The Brooklyn Nets are one of the few teams with the talent and experience necessary to challenge the defending NBA champion Miami Heat in the Eastern Conference. However, the Nets' greatest rival in the 2013-14 season will be the team on the other side of the East River, the New York Knicks.
The Nets and Knicks share a city, a division and the same goals: winning the Atlantic Division and the NBA championship.
They will have to go through each other to accomplish both while fighting for the hearts and minds of millions of basketball-crazed New Yorkers.
The recent career change of Jason Kidd adds intrigue to the matchup. Kidd started 48 games for the Knicks last season before hanging up his jersey and accepting a head coaching position with the Nets. He knows the tendencies of the Knicks' players and how to get under their skin.
There was never much animosity between the two franchises when the Nets played in New Jersey. The teams were rarely good at the same time, and with a lack of public transportation from the Meadowlands to Manhattan, the Nets were viewed as a New Jersey team without any legitimate claim to New York City.
The relationship between the franchises changed when Russian billionaire Mikhail Prokhorov purchased the Nets in 2009 and the NBA announced that the team would move to Brooklyn for the 2012-13 season.
Prokhorov stated from the outset that he intended to turn Knicks fans into Nets fans and has been tweaking Knicks owner James Dolan ever since.
Dolan was furious when the Nets posted a 225'x95' billboard that read "the blueprint for greatness" with a picture of Prokhorov and then-minority-owner Jay-Z on a building overlooking Madison Square Garden. Then the 6'7'' Prokhorov referred to Dolan as "that little man" during an interview with New York.
The relationship between Prokhorov and Dolan grew so contentious that NBA commissioner David Stern ordered a sit-down between the two owners this summer in order to ease the tension.
Nets and Knicks players have engaged in verbal sparring of their own over the past couple of months. Paul Pierce stoked the flames after being traded from Boston to Brooklyn in July.
“The rivalry is going to go to a new level,” Pierce told Michael Kay on ESPN radio (h/t the New York Daily News) in August. “It’s time for the Nets to start running this city,” he added.
Raymond Felton was the first Knick to respond when speaking with Ian Begley of ESPNNewYork.com.
J.R. Smith indicated to Begley that there would be consequences for Pierce's words.
As Pierce recognized, much of the animosity between the two teams originated in Boston and traveled with Pierce, Kevin Garnett and Jason Terry to Brooklyn when the three were traded to the Nets.
When Pierce was asked by Angel Diaz of Complex Sports if he hates the Knicks, the 10-time All-Star was unambiguous in his reply. "With a passion," said Pierce. "Let's start it up right now. Let's start the beef. It's no secret that me and New York got history. It's no secret. This is no secret. It's already known."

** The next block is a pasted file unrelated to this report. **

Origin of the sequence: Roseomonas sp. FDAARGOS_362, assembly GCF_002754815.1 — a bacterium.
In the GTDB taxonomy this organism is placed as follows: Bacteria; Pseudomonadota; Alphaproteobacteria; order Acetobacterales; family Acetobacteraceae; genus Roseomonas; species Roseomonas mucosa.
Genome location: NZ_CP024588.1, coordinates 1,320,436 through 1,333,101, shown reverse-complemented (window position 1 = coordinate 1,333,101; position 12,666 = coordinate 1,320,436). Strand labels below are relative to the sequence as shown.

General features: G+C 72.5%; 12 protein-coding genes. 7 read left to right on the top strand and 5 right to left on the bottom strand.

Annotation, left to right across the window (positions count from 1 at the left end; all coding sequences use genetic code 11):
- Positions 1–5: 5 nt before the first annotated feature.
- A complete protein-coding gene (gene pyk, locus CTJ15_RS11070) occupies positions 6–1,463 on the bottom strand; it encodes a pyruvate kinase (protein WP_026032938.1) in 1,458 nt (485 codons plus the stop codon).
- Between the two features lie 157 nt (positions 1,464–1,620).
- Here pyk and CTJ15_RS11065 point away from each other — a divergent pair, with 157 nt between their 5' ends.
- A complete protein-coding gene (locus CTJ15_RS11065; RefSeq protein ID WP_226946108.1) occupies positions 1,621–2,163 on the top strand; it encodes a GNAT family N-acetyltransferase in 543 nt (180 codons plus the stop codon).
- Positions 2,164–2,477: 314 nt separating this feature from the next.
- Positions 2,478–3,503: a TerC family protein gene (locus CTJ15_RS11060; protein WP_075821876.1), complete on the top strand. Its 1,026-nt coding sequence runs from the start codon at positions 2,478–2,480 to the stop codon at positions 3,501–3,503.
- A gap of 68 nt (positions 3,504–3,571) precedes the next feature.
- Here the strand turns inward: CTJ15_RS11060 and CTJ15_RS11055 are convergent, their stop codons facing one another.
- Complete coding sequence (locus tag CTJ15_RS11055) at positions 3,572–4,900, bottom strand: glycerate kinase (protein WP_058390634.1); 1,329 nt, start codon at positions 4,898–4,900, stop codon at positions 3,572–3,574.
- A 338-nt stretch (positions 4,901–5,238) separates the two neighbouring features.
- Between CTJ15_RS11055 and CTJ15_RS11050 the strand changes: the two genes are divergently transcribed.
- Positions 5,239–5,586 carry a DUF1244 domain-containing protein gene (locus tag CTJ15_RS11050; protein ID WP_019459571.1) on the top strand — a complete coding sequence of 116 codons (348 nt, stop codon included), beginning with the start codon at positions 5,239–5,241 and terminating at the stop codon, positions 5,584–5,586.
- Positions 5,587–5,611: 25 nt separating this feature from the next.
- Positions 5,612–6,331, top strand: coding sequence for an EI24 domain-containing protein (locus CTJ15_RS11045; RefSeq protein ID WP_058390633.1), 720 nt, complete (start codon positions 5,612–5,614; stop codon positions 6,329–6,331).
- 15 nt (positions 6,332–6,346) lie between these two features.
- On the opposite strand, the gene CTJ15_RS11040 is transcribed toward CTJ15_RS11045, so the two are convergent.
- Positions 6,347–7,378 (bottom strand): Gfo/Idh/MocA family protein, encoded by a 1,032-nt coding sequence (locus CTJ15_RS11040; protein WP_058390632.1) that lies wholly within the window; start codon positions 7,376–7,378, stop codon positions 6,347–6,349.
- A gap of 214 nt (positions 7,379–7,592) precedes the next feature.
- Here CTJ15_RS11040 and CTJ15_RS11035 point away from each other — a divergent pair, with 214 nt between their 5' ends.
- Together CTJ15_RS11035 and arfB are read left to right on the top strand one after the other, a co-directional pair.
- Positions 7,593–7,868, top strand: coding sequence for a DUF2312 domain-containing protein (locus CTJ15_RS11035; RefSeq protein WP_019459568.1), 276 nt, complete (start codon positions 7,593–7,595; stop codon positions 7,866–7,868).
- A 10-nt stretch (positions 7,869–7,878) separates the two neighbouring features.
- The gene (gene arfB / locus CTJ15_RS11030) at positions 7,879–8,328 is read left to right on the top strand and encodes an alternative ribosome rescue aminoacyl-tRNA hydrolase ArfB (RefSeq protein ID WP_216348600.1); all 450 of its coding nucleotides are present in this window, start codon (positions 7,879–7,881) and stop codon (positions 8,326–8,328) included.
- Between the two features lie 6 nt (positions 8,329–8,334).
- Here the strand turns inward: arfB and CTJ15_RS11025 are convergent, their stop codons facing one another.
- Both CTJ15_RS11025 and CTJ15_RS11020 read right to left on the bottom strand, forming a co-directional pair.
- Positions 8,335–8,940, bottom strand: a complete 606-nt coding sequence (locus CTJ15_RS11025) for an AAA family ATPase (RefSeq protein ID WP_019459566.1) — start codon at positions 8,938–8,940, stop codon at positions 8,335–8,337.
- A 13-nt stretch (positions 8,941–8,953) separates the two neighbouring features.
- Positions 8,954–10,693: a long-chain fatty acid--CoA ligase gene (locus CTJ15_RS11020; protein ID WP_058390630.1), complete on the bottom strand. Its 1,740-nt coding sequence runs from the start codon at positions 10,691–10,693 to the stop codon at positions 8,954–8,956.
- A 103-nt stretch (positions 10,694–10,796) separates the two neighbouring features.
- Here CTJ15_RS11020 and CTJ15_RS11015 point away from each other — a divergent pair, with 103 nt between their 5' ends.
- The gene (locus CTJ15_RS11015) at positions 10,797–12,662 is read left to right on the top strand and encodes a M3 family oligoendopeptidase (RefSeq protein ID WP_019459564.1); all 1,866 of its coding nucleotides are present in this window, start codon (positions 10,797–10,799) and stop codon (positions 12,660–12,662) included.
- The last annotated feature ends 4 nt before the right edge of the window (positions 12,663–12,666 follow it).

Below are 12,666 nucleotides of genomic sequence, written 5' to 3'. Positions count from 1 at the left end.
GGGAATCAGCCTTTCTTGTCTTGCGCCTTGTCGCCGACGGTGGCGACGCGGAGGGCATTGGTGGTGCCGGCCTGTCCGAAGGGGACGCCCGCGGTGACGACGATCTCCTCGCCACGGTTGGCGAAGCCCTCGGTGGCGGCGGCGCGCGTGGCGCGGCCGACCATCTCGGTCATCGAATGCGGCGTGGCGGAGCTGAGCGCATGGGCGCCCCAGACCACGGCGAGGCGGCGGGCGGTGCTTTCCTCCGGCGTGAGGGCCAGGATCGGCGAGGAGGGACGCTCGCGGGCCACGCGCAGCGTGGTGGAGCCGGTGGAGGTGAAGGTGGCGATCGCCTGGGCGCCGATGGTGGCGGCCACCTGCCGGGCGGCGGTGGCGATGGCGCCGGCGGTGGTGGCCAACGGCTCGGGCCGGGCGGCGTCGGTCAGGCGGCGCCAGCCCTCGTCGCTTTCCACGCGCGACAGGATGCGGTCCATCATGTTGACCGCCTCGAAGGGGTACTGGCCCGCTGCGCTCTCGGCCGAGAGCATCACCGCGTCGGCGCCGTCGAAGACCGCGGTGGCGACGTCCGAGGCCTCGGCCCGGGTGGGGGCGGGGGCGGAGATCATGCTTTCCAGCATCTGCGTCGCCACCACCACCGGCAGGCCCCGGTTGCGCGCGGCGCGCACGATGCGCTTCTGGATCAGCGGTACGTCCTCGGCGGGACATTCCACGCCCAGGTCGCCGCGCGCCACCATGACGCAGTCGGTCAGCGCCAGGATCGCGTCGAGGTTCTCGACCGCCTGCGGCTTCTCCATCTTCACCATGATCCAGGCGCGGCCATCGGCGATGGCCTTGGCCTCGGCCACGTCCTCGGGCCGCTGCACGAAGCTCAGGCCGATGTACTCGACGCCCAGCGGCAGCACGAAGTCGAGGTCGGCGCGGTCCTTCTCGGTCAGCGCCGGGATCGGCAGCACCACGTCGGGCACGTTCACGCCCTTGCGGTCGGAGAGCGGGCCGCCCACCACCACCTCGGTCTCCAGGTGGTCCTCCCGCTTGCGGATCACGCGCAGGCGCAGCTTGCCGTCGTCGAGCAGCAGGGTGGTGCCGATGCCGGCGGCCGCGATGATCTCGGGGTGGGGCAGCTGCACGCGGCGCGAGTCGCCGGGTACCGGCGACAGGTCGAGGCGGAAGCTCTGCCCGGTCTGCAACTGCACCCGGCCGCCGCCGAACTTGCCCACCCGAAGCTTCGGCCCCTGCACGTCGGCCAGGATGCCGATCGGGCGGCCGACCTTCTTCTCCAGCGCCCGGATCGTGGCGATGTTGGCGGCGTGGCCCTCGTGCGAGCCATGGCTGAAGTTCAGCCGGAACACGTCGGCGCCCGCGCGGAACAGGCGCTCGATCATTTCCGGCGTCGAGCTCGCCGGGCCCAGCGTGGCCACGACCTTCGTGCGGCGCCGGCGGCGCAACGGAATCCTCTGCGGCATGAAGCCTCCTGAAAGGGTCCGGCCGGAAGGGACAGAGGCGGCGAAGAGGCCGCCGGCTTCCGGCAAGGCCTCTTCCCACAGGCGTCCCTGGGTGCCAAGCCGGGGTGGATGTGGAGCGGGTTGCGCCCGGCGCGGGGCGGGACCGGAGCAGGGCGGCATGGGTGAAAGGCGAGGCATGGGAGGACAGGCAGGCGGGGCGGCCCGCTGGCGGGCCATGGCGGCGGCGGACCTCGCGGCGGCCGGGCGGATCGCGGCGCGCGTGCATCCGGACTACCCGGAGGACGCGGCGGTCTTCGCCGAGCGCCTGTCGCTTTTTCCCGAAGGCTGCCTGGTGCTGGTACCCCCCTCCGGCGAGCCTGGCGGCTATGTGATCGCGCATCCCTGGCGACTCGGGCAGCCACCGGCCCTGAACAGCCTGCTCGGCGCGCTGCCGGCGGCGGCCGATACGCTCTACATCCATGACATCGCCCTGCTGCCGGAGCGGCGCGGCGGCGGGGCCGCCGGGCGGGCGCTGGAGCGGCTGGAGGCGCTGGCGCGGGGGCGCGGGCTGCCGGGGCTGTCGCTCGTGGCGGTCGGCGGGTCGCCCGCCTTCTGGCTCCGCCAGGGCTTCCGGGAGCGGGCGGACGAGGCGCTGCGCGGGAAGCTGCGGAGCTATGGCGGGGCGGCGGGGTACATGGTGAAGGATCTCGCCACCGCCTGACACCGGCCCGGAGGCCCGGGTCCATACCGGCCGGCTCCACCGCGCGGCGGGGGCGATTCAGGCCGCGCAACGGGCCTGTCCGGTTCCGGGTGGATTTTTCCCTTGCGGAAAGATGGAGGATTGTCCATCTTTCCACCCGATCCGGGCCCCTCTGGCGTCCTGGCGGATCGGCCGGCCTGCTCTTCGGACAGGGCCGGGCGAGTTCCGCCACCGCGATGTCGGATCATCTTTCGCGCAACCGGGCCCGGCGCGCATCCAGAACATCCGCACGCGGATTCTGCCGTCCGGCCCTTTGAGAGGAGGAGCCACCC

No player has broken the hearts of Knicks fan over the last decade more than Pierce. The small forward has saved some of his best performances for Madison Square Garden and nailed a slew of back-breaking shots to beat the Knicks.
Carmelo Anthony was so infuriated by something Garnett said to him during the Celtics' 102-96 victory over the Knicks at Madison Square Garden on Jan. 7th that he approached the Celtics' locker room after the game and waited for Garnett outside the team bus.
Smith was suspended for Game 4 of the first-round playoff series between the Celtics and Knicks for violently elbowing Terry in the jaw during Game 3.
Of course, Pierce and K.G. also bring a history with LeBron James and the Heat to Brooklyn.
James' Cleveland Cavaliers compiled the NBA's best record in 2009-10, but were dismissed by the Celtics in six games in the second round of the playoffs. Two years earlier, Boston knocked Cleveland out of the playoffs in seven games.
James, Wade and Bosh formed their own Big Three for the purpose of dethroning Boston's Big Three of Pierce, Garnett and Ray Allen in the East. LeBron finally got the best of the Celtics in 2011 when his Heat took just five games to beat Pierce and company in the second round of the playoffs.
Boston bounced back and pushed Miami to the brink of elimination the following year, taking a 3-2 lead in their Eastern Conference Finals matchup before Miami pulled out the next two games en route to its Big Three’s first championship together.
Four playoff matchups in five years created an intense rivalry between the Celtics and Heat, particularly with Pierce—one of the few players at LeBron's position capable of matching him bucket for bucket—and Garnett—the team's inspirational leader. The animosity heightened when Allen switched sides during the summer of 2012.
However, Garnett and Pierce are just two players on the Nets' roster and no longer the best players on their team. The rest of the Nets will have to experience the rivalries with the Knicks and Heat for themselves.
Surpassing the Heat may be the Nets' ultimate goal, but they will likely have to win the Atlantic Division first. To do that, they must beat the Knicks.
Pierce, Smith and Prokhorov’s comments have been mere tabloid fodder, though the animosity between the two sides should bubble over on the court this season. From the Subway Series to classic battles between the Islanders and Rangers, there is nothing like a New York intra-city rivalry.